It’s baseball playoff season right now and the art world is taking notice, at least at Santa Monica’s Frank Pictures Gallery where baseball-themed art is on display in two exhibits: Stanley Silver’s “Breath and Shadow” and Greg Jezewski’s “Highball.”
Silver’s exhibit covers many topics, but the baseball theme is apparent in two paintings of iconic stadiums and in a canvas entitled “The Show.” This consists of baseballs embedded in the canvas itself, covered with various bright dabs of oil paint.
“Dodger Stadium 40th Anniversary,” is a large canvas depicting the stadium in a misty gray tone. The only colors are those of the green turf and the brownish “76” sign over the scoreboard. The gray color palette might be portraying the smog through which the stadium can be seen. Although it was painted a few years ago, to current observers the misty gray might seem more like a comment on the recent travails of the Dodger organization.
On the other hand, Silver’s “Yankee Stadium” shows the “hot corner” being used for batting practice in the old Yankee Stadium (this was painted in 2008, the last year of the original stadium’s use). The colors here are vivid reds, greens, and orange but there is a slight raggedness to the art style that suggests the age of the old ball park.
Jezewki’s “Highball” is more about the cultural aspects of the game. Speaking to The Mirror at the exhibit’s opening, he noted that the sport has its own language which he has used in metaphors throughout the pieces on exhibit.
“Two Balls, One Strike” is an example of this cultural punning. The kinetic sculpture-painting looks like a straight painting from a distance-done in black and white acrylic on wood, it portrays a ball player who has lost the ball while two other players look on in consternation. The picture would be a cartoon in itself—but if a viewer pulls a lever at the side a ball (actually a golf ball) rolls out of the painting and hits the player in a sensitive spot. Ouch! Jezewski explains that this work was inspired by coaches’ safety lectures that he heard in childhood on “the dangers of not wearing a cup.”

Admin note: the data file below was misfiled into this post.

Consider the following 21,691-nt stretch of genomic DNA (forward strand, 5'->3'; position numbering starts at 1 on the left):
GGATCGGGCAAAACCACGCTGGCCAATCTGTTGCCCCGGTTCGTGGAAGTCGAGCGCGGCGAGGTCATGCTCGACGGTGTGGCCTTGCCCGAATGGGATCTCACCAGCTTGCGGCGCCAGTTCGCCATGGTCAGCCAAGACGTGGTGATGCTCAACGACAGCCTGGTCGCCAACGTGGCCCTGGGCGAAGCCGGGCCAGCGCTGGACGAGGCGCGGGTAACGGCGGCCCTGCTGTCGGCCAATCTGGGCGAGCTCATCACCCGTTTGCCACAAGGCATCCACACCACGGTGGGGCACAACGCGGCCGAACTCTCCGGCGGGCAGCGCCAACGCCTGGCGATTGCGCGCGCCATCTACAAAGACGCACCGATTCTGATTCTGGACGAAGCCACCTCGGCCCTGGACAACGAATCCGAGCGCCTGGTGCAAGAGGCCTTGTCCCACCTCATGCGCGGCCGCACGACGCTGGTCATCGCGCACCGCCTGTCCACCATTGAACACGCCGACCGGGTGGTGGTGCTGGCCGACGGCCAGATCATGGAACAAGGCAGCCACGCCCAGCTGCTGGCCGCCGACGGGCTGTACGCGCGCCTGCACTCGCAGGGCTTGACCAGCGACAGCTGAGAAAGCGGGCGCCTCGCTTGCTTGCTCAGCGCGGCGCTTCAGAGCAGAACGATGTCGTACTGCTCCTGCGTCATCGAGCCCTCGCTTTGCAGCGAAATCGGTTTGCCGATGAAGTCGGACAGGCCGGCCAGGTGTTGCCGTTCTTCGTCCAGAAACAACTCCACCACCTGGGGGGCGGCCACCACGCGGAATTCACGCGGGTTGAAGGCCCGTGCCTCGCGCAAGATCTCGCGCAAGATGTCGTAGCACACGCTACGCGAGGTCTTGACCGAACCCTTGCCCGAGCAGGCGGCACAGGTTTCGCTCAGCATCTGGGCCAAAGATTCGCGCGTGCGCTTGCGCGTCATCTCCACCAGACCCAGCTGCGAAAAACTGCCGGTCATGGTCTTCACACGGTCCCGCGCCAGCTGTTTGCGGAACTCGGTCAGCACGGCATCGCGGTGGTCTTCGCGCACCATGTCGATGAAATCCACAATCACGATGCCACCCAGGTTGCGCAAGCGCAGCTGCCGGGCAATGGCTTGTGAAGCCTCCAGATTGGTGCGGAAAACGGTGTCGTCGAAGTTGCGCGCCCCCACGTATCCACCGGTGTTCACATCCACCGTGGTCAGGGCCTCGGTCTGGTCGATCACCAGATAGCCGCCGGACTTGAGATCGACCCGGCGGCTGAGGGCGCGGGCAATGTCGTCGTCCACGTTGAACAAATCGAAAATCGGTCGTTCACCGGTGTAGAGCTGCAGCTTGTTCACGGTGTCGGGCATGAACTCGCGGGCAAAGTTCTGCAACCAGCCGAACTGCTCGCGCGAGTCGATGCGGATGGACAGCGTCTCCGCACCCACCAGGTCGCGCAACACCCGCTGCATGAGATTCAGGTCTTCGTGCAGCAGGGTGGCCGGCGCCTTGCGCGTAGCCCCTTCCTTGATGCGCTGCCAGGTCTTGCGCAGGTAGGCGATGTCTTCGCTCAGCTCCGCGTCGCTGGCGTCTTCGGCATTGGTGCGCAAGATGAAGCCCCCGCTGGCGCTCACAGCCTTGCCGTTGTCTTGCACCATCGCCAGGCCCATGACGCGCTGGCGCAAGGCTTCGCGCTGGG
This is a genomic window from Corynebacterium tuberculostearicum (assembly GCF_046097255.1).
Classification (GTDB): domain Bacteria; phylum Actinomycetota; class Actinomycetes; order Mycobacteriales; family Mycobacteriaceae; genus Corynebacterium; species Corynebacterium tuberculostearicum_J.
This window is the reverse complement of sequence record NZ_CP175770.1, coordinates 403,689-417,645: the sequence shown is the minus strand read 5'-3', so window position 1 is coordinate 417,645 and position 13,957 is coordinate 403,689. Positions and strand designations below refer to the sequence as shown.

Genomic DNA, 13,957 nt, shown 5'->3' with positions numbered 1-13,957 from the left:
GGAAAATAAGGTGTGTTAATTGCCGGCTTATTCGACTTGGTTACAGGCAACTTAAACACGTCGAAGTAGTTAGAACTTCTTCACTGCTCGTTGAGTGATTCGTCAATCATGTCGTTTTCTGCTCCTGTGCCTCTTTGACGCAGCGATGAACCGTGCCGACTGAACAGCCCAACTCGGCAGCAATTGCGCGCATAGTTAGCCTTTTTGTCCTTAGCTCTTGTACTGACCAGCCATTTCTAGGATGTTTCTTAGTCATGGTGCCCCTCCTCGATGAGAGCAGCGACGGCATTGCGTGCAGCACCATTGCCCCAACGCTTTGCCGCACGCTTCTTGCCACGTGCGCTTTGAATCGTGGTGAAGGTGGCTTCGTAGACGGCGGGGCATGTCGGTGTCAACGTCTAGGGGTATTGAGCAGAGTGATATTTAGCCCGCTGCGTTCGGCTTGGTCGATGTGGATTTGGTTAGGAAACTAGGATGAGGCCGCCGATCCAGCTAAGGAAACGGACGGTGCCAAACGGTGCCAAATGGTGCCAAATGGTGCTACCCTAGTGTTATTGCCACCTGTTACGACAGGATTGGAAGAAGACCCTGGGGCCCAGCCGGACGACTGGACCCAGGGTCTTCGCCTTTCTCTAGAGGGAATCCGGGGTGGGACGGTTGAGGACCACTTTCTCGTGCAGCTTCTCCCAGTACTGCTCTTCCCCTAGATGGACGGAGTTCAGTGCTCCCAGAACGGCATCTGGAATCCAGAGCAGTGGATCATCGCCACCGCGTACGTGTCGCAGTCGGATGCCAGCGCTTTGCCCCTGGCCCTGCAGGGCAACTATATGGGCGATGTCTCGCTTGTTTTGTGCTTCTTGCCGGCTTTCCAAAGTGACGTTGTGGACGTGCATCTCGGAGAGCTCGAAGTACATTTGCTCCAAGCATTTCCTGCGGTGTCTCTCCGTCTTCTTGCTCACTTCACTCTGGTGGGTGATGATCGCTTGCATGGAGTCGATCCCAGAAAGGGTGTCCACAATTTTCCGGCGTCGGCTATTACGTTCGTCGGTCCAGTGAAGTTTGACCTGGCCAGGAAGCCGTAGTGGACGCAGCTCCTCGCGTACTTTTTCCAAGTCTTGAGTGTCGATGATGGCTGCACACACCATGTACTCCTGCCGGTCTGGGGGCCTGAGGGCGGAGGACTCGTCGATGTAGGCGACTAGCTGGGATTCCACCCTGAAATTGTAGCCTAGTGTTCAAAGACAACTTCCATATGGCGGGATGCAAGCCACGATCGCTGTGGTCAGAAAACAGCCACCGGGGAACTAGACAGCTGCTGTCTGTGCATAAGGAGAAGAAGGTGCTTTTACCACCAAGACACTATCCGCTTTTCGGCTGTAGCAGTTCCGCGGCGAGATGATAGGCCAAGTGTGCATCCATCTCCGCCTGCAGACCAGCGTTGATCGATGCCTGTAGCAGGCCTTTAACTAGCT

“Full Moon,” another kinetic multimedia work, features a painting of a ball player with a sheep face surrounded by a frame adorned with tiny ball player miniatures that Jezewski found in thrift shops. If the sheep player portrait is opened, it reveals a cabinet containing wheels of fortune. Going back to the front portrait, one now sees that the player is holding a “crystal” ball rather than a baseball, in a comment on the fatalistic nature of the game.
There is also dark satire in other works like “All the World’s a Stage,” featuring Will Shakespeare holding a skull for a baseball, coming out to pitch at the stadium-like Stratford Theatre. “Nemesis” shows a Calaveras-style skeleton ball player; his torn uniform allows us to see flashing lights embedded under the outer canvas. In one hand he holds, not a baseball, but his heart, as if torn out of his chest.
And “Origin of the Species,” the largest canvas, depicts cave men, positioned like the defensive lineup in the field; the “pitcher” holding a huge boulder, the infielders holding spears, and a silhouette behind the men that, looked at from a distance, turns out to be the logo of Major League Baseball.
Though humorous on the surface, Jezewski’s art works show the dark side of baseball, even to comments on the tribulations of baseball legends like Tommy Lasorda and Jose Canseco.
Jezewski notes that people he met who liked baseball never showed up at his exhibits and the art world did not seem interested in baseball; hence he has tried to bring them together with his imaginative creations.
“Breath and Shadow” and “Highball” run at the Frank Pictures Gallery at Bergamot Station, Gallery A5, 2525 Michigan Ave. through Nov. 10.
Follow The Mirror on Twitter: twitter.com/SMMirror
Like The Mirror on Facebook: facebook.com/SMMirror